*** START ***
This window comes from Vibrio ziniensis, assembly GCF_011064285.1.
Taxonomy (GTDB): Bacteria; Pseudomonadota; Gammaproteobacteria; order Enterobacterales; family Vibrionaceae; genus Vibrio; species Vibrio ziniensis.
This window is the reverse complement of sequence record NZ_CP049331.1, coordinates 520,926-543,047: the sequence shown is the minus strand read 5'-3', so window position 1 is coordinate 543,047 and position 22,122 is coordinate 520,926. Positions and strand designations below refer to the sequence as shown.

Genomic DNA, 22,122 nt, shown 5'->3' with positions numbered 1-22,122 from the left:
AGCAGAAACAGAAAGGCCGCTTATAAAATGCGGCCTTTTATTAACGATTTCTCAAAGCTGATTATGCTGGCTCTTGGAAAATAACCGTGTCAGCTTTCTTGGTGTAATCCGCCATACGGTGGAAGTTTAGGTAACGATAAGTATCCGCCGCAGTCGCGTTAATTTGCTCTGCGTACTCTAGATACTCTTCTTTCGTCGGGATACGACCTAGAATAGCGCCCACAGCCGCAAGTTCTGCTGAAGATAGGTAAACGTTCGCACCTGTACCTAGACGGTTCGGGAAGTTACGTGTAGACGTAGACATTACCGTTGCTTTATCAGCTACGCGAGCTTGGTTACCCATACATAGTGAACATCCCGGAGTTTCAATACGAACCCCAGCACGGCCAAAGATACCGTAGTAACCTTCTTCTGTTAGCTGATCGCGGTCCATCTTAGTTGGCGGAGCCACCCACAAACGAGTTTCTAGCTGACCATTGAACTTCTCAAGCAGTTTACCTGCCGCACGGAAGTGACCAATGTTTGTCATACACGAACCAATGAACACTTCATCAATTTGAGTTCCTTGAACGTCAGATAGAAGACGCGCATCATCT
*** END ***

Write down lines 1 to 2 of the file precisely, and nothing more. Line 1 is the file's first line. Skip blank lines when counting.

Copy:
This window comes from Vibrio ziniensis, assembly GCF_011064285.1.
Taxonomy (GTDB): Bacteria; Pseudomonadota; Gammaproteobacteria; order Enterobacterales; family Vibrionaceae; genus Vibrio; species Vibrio ziniensis.